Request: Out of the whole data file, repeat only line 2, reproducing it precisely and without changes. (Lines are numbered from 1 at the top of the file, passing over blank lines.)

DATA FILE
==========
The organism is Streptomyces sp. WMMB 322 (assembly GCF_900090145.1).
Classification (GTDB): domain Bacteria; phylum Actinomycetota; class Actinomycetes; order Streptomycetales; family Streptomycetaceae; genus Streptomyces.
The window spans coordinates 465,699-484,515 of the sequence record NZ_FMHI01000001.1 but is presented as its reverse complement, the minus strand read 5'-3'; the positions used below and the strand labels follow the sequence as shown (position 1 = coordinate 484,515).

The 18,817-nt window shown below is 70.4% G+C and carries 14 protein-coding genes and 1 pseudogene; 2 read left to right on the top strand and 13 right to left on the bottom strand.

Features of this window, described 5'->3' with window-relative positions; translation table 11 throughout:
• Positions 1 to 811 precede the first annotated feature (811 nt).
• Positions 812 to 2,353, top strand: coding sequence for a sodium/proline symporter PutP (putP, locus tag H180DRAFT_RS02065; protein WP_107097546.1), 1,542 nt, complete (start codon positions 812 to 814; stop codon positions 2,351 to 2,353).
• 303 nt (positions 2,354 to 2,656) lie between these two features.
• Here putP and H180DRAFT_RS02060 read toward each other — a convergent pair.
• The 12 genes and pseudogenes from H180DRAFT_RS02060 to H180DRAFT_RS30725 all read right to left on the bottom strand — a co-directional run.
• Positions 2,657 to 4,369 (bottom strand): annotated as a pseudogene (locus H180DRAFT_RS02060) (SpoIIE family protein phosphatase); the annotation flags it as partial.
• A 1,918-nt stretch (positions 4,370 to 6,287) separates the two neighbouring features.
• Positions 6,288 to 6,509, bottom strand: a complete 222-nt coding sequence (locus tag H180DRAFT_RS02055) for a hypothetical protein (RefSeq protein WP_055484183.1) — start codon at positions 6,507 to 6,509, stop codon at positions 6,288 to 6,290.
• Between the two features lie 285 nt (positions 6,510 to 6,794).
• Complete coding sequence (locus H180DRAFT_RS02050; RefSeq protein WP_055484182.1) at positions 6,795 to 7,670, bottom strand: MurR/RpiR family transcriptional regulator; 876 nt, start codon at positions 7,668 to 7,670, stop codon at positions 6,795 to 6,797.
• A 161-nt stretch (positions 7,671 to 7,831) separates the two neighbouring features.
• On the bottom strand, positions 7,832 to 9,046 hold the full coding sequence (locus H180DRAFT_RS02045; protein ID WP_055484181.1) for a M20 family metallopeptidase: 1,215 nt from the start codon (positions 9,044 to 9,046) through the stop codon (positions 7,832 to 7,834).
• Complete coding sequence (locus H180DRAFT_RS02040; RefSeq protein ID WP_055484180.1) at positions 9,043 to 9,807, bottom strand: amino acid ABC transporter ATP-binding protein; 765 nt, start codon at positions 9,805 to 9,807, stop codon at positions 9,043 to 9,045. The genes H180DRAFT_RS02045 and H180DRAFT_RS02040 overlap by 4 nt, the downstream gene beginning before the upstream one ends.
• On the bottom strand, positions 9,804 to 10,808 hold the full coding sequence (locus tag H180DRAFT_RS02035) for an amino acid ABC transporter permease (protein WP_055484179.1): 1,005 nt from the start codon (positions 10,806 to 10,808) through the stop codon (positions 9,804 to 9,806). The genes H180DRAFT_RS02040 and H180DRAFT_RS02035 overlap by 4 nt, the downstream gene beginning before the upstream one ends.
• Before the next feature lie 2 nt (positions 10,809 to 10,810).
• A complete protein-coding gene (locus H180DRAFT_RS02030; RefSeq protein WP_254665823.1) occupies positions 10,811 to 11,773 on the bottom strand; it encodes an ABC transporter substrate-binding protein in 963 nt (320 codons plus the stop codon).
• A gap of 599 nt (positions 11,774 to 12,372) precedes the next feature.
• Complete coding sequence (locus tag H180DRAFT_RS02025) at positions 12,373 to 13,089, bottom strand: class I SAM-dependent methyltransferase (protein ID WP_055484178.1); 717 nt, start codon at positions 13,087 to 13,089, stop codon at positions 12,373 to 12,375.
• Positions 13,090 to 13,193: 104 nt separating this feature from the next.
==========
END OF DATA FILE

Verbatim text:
Classification (GTDB): domain Bacteria; phylum Actinomycetota; class Actinomycetes; order Streptomycetales; family Streptomycetaceae; genus Streptomyces.